A couple of weeks ago, I had the opportunity to see Dennis Hopper’s Easy Rider on the big screen again for the 50-year anniversary. Now, when I watched Easy Rider for the first time back in 2010, I was not fond of it. But then I watched it again, a few months later, and started to come to realize why people appreciate Easy Rider and why they still do 50 years later. Easy Rider is a unique movie that challenges the problems in its plot with culture, drugs, and a long trip with two hippies on motorcycles. Peter Fonda and Dennis Hopper are both quite brilliant and so is Jack Nicholson. I found that I grew to enjoy Easy Rider more when I began to focus on some important elements in the movie. Those elements include important conversations, the moments of segregation, and the main characters always wondering what they are looking for on their long road trip.
The film is about Wyatt and Billy (Fonda and Hopper) and their trip heading from Los Angeles to New Orleans. They are on their way to a Mardi Gras celebration and try to be frugal with money along the way. However, on their trip they start to run into some challenging encounters with some other hippies, some gaps in culture that they are not very familiar with and a rather odd man who joins them named George Hanson (Nicholson). Wyatt and Billy have different attitudes on the trip. Wyatt is more positive and not that nervous, but Billy is testy and aggravated about what may happen due to the weird people they encounter. George is already strange as demonstrated by his conversations and mind-set.
Over the years, I have grown to respect the films of Dennis Hopper, mostly due him playing characters that are either psychotic or angry. Being angry in Easy Rider was something that worked well for Hopper given he also was the director. I read through trivia pages that Hopper was also negative on set while filming. According to reports, he would be in a drug-induced paranoia and would go ballistic on everyone associated with the movie. That eventually caused many people to quit working on Easy Rider. While Hopper was said to be insanely angry, his real-life anger fits the character he played and helps his audience realize how realistic the side effects of certain drugs are. I found that historical trivia to be an important insight into the cultural problems in Easy Rider. Wyatt and Billy believed they were free and could do all the drugs they wanted in unoccupied spaces.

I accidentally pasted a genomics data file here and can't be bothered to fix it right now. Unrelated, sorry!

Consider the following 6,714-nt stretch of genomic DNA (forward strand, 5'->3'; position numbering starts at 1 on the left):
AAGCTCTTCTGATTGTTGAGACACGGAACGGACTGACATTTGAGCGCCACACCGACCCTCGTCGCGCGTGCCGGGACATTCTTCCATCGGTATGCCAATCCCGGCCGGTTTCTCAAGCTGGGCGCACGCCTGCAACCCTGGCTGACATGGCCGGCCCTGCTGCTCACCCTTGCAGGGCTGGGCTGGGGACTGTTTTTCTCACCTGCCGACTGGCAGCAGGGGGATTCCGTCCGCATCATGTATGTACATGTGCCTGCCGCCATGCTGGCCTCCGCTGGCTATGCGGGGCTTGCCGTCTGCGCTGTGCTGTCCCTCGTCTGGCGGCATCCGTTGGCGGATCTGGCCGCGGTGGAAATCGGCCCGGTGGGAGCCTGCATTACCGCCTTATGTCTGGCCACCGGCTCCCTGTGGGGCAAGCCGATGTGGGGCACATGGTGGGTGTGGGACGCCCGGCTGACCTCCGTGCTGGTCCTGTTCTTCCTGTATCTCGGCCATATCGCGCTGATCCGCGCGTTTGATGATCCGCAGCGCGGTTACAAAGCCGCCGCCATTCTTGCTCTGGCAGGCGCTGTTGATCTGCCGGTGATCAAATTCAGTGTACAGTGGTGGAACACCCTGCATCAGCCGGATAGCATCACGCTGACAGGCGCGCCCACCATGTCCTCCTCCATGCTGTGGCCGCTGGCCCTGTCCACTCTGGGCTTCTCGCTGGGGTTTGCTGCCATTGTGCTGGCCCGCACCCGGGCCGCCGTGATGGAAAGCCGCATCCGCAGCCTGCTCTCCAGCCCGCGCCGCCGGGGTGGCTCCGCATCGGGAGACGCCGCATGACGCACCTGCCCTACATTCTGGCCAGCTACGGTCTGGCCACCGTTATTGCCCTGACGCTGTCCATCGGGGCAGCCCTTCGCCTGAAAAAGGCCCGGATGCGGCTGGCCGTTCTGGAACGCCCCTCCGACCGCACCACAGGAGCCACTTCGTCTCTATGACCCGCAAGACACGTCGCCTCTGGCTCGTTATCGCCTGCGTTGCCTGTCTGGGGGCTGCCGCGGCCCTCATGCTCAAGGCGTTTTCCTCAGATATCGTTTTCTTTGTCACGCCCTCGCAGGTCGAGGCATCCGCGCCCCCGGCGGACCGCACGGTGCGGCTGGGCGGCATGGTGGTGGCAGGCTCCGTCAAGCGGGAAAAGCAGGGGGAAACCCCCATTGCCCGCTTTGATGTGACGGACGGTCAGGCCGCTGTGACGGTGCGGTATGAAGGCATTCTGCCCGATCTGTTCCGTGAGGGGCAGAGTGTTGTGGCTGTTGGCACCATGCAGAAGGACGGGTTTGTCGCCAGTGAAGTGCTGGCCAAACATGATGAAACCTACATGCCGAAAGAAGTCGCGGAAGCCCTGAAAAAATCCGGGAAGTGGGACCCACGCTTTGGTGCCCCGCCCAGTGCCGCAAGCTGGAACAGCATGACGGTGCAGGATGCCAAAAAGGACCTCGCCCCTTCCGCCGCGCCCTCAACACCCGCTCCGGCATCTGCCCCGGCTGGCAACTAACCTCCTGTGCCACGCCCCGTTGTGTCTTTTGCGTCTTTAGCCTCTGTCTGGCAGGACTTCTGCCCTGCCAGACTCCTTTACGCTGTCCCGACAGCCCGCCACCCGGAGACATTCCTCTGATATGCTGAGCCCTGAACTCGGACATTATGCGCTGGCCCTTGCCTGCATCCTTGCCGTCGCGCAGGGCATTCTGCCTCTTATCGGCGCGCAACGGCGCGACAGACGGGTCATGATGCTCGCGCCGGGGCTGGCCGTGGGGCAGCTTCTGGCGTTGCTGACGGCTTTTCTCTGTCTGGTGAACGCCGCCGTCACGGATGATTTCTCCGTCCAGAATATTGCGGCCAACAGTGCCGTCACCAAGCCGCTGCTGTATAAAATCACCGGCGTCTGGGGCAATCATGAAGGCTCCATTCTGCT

Watching this movie for the 50-year screening was the best choice for me. The imagery is restored and re-captured. Viewers can understand more of the dialogue because it’s now more crystal clear. and they can also see more of the key moments that are hard to see in the original cut of Easy Rider. The film is a ride full of curiosity, searching, and tides that are hard to fall into. As Fonda said, he went looking 50 years ago for America and today he is still looking. Easy Rider is a film that every film fanatic needs to experience. If you only watch it once and do not enjoy it, it then demands a second viewing. It is simply one of those films that grows on you the more you watch it and therefore deserves four stars.